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Taking a break from Spooks to watch Being Human series 1. I fully intended to post some brief Spooks episode reviews, but so far everything I've has been the opposite of brief (and also, finished). While all that was in progress, I came across a description of Being Human and though that the concept was screaming for a Spooks crossover where Lucas North moves into the flat while he's relearning what it is to be human. Also, the interlibrary loan system was astoundingly efficient and somehow bumped me to the top of the waiting list.

There are more flimsy excuses, but at this moment I'm hard pressed to think of one.

Right now, I'm up to 1x03 and really liking this show. The central concept is that a vampire, a werewolf, and a ghost share an apartment (er, flat) and try to live like normal human beings. It's definitely a high concept premise, the kind of thing I suspect immediately either appeals to viewers who understand the potential for metaphor and allusion to explore what it means to be human, or immediately is dismissed as an excuse for genre cliches. This kind of show could have been gone either way. I think they're doing well with the concept so far.

To avoid the pitfalls, the writers/producers were smart enough to discard some of the more cheestastic genre tropes, e.g. the series vampires seem to do just fine in sunlight and don't explode into dust or turn into bats. Instead, the supernatural elements are mostly dealt with as metaphor or exaggeration for more universal human failings -- addiction, immaturity, unhealthy relationships, and violent urges, to name a few. Admittedly, the metaphors are not very thinly veiled at some points. By episode 3, I didn't really need the vampires-as-addicts comparison hammered home yet again.

Overall, though, I like the writing quite a bit. The writers do a good job of mixing up the long-term supernatural plotlines with well-written roommate (er, flatmate) interaction. To be honest, I'd have to say the show so far is more about the friendship between three wacky roommates with their own respective personal crises, with the vampire/werewolf/ghost aspects as an added dimension. Each of the characters strikes a nice balance between admirable and annoying so as to feel three dimensional. For example, George, the werewolf, is an anal, annoyingly self-centered, somewhat controlling know it all, but also a very decent guy who cares about doing the right thing, even when his life is in tatters. The roommates background provides some nice comedic and dramatic moments -- great scene in 1x03, for example, when Annie the ghost sobs over a parsley grater as a proxy for greater (ha ha!) losses, George the werewolf is kind of clueless, and Mitchell the vampire tries to bring some order to the craziness. The scene could have worked with any spurned lover coming to pieces over a dead relationship and two roommates attempting to reassure. That Annie is actually dead adds a certain extra layer of poignancy. Not hugely subtle, but still moving.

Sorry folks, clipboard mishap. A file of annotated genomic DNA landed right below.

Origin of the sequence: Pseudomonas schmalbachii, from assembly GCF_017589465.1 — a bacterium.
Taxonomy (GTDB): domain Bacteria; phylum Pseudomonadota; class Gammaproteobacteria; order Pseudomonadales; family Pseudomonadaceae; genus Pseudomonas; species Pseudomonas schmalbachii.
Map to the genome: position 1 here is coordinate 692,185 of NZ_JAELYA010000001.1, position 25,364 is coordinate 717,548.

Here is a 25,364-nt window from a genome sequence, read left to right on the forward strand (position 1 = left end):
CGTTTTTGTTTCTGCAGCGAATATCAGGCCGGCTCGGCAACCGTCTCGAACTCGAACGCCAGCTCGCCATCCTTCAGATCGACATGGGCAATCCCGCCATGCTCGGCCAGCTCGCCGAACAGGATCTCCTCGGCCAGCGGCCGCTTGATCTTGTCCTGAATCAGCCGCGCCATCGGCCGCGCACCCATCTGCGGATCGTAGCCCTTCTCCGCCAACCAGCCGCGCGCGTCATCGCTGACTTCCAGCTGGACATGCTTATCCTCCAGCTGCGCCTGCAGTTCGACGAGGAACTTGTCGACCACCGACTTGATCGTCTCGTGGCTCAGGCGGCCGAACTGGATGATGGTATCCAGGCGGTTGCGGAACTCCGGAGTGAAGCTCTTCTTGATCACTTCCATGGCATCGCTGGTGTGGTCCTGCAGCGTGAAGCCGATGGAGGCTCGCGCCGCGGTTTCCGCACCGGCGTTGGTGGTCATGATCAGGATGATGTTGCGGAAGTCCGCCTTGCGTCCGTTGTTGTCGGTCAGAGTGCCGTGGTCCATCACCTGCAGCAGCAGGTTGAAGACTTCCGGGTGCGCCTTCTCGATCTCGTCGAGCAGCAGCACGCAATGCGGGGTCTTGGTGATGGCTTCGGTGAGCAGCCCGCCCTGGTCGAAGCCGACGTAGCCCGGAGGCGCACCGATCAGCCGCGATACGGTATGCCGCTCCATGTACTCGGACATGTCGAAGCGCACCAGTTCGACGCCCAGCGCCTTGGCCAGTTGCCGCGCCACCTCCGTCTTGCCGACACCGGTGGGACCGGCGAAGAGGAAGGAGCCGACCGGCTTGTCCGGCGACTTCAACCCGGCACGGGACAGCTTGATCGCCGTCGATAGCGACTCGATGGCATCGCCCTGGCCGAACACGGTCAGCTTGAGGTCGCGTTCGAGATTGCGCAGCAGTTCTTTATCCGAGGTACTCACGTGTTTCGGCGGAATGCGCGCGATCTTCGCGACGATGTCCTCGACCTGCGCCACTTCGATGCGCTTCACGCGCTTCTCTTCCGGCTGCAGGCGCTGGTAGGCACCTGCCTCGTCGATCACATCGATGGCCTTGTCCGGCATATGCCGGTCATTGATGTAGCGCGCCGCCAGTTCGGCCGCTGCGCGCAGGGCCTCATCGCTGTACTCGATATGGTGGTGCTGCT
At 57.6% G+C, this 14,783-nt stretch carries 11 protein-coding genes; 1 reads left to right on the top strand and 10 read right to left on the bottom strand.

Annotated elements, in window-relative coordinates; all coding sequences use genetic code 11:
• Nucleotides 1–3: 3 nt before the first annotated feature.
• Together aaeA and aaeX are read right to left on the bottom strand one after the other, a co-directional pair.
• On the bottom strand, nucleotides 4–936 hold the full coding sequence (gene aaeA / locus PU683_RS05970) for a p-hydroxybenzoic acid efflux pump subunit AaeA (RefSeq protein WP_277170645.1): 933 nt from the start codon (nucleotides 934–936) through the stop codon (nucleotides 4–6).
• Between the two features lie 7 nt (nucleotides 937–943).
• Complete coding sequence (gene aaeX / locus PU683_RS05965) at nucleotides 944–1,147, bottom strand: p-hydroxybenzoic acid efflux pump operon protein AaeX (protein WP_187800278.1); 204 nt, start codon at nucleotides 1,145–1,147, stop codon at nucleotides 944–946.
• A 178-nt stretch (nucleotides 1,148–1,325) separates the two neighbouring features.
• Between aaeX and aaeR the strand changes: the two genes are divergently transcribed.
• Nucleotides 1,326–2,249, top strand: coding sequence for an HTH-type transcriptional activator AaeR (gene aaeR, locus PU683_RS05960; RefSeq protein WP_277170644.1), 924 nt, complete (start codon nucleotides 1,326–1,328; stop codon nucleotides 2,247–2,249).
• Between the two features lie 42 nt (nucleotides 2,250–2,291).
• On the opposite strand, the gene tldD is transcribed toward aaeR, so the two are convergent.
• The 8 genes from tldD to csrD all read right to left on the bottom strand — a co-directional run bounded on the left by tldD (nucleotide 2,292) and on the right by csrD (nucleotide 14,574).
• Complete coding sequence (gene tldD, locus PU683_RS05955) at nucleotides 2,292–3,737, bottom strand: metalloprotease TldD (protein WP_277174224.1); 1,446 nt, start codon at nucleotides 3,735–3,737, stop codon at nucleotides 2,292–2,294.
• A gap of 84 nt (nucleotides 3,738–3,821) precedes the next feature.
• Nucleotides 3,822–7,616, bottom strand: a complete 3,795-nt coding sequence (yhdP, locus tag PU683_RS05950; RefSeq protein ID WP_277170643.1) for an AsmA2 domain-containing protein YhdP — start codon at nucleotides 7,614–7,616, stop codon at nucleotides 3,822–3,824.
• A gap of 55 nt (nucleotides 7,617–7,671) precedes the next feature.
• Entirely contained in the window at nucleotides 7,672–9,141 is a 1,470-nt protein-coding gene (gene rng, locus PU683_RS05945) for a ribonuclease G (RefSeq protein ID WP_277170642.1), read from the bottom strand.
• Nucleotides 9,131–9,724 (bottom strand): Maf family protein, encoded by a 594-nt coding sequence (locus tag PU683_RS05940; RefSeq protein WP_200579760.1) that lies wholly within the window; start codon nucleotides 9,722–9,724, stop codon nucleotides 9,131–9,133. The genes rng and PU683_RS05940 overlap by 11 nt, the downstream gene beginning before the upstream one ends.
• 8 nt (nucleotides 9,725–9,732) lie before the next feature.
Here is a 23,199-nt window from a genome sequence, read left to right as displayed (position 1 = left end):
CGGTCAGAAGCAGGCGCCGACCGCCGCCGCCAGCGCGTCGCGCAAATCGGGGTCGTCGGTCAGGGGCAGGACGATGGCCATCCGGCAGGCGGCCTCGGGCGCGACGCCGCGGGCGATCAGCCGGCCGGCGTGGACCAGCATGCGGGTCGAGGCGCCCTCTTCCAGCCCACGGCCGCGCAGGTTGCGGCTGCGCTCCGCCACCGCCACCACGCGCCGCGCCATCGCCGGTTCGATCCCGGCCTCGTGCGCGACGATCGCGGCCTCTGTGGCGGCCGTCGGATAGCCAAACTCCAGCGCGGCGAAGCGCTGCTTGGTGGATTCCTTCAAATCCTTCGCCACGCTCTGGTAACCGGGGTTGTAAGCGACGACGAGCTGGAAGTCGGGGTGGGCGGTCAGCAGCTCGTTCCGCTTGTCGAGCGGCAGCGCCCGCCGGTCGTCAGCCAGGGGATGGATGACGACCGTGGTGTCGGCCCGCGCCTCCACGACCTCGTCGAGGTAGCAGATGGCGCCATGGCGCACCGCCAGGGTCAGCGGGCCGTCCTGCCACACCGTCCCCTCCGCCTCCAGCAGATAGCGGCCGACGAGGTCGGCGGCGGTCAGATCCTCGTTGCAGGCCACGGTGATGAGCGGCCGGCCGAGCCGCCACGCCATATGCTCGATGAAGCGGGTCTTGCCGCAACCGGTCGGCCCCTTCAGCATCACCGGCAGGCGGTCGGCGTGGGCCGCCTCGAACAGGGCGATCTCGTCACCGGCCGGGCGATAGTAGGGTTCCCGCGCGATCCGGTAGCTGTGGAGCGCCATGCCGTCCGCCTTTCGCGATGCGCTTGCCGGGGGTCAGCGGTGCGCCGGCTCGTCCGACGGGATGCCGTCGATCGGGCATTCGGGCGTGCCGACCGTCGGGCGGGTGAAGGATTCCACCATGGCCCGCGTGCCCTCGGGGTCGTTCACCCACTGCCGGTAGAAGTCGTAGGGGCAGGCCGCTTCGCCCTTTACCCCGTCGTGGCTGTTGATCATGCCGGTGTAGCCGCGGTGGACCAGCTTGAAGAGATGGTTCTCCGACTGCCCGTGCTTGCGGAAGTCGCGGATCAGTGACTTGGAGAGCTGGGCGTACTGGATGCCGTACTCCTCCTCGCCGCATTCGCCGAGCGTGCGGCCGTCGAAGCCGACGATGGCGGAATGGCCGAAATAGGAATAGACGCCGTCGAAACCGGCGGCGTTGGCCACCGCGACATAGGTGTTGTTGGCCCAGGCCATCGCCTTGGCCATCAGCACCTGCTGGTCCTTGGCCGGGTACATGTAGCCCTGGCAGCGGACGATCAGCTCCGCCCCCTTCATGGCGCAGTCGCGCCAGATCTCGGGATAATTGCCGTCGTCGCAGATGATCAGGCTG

The end of episode 3 marks the halfway point in the arc. I think the writing to this point has been strong enough to foreshadow that underneath it all, this series is really about the struggle against personal demons leading to transformation and empowerment, as well as the idea that it's the people around us who really make us (or keep us) human. Each of the first three episodes shows one of the main characters dealing with a kindred spirit guest character who shares the same supernatural condition, through which each character comes to a big revelation about him/herself which is ultimately empowering (well, mostly). My guess is that the last three episodes will deal with the threat of Herrick and pretty much every other vampire in the world, most likely requiring Annie, George and Mitchell to band together to deal with them.

I like all three of the leads pretty well. I see now why Russell Tovey generates so much buzz. He's great as George. The fact that he's the least likely looking werewolf ever adds an interesting dimension to the gigantic rift between his geeky human self and the wild animal who causes him so much self-loathing. I alternate between wanting to yell at him to remove his head from his backside and appreciating his essentially decency. Aidan Turner, as Mitchell, seems to struggle a bit more with differentiating his character from the vampire cliches. He's really not helped by his gothy vampiric ex who might as well have junkie jailbait written on her forehead. Lenora Crichlow is decent as Annie. I don't find her performance to be on the same level as Tovey's and Turner's, though this might be due to a script which gives her a few too many overtly emotional scenes for her character to appear anything but a wobbly-chinned people-pleaser. Because maybe that's the point?

Overall, I think the show is very well done. I'll definitely finish watching series 1 before I go back to Spooks.

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July 2012

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